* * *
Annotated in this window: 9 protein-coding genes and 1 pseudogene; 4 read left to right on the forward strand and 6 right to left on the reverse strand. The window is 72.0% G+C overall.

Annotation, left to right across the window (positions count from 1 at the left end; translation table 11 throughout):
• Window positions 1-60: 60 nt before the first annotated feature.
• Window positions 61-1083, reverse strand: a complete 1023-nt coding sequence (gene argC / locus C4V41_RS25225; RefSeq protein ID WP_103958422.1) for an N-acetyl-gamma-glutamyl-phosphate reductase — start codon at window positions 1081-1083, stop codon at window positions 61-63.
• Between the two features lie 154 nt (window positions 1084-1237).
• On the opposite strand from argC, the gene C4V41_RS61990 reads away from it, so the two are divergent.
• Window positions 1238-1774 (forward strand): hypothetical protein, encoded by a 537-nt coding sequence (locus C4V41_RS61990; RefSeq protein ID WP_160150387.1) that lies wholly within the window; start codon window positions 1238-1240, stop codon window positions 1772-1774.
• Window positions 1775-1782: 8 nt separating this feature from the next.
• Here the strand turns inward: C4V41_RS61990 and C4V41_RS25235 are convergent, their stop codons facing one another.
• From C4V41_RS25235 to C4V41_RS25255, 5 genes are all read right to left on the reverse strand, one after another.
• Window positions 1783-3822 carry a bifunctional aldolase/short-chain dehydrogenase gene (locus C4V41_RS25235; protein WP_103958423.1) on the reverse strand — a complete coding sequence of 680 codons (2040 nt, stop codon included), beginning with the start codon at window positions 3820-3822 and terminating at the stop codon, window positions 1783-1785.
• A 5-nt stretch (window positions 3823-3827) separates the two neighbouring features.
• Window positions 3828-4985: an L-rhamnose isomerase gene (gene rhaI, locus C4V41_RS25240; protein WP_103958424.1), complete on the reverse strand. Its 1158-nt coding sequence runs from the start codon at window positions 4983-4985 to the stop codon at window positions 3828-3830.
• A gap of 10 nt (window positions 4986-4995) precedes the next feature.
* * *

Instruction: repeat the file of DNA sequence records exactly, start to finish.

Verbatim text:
Annotated in this window: 9 protein-coding genes and 1 pseudogene; 4 read left to right on the forward strand and 6 right to left on the reverse strand. The window is 72.0% G+C overall.

Annotation, left to right across the window (positions count from 1 at the left end; translation table 11 throughout):
• Window positions 1-60: 60 nt before the first annotated feature.
• Window positions 61-1083, reverse strand: a complete 1023-nt coding sequence (gene argC / locus C4V41_RS25225; RefSeq protein ID WP_103958422.1) for an N-acetyl-gamma-glutamyl-phosphate reductase — start codon at window positions 1081-1083, stop codon at window positions 61-63.
• Between the two features lie 154 nt (window positions 1084-1237).
• On the opposite strand from argC, the gene C4V41_RS61990 reads away from it, so the two are divergent.
• Window positions 1238-1774 (forward strand): hypothetical protein, encoded by a 537-nt coding sequence (locus C4V41_RS61990; RefSeq protein ID WP_160150387.1) that lies wholly within the window; start codon window positions 1238-1240, stop codon window positions 1772-1774.
• Window positions 1775-1782: 8 nt separating this feature from the next.
• Here the strand turns inward: C4V41_RS61990 and C4V41_RS25235 are convergent, their stop codons facing one another.
• From C4V41_RS25235 to C4V41_RS25255, 5 genes are all read right to left on the reverse strand, one after another.
• Window positions 1783-3822 carry a bifunctional aldolase/short-chain dehydrogenase gene (locus C4V41_RS25235; protein WP_103958423.1) on the reverse strand — a complete coding sequence of 680 codons (2040 nt, stop codon included), beginning with the start codon at window positions 3820-3822 and terminating at the stop codon, window positions 1783-1785.
• A 5-nt stretch (window positions 3823-3827) separates the two neighbouring features.
• Window positions 3828-4985: an L-rhamnose isomerase gene (gene rhaI, locus C4V41_RS25240; protein WP_103958424.1), complete on the reverse strand. Its 1158-nt coding sequence runs from the start codon at window positions 4983-4985 to the stop codon at window positions 3828-3830.
• A gap of 10 nt (window positions 4986-4995) precedes the next feature.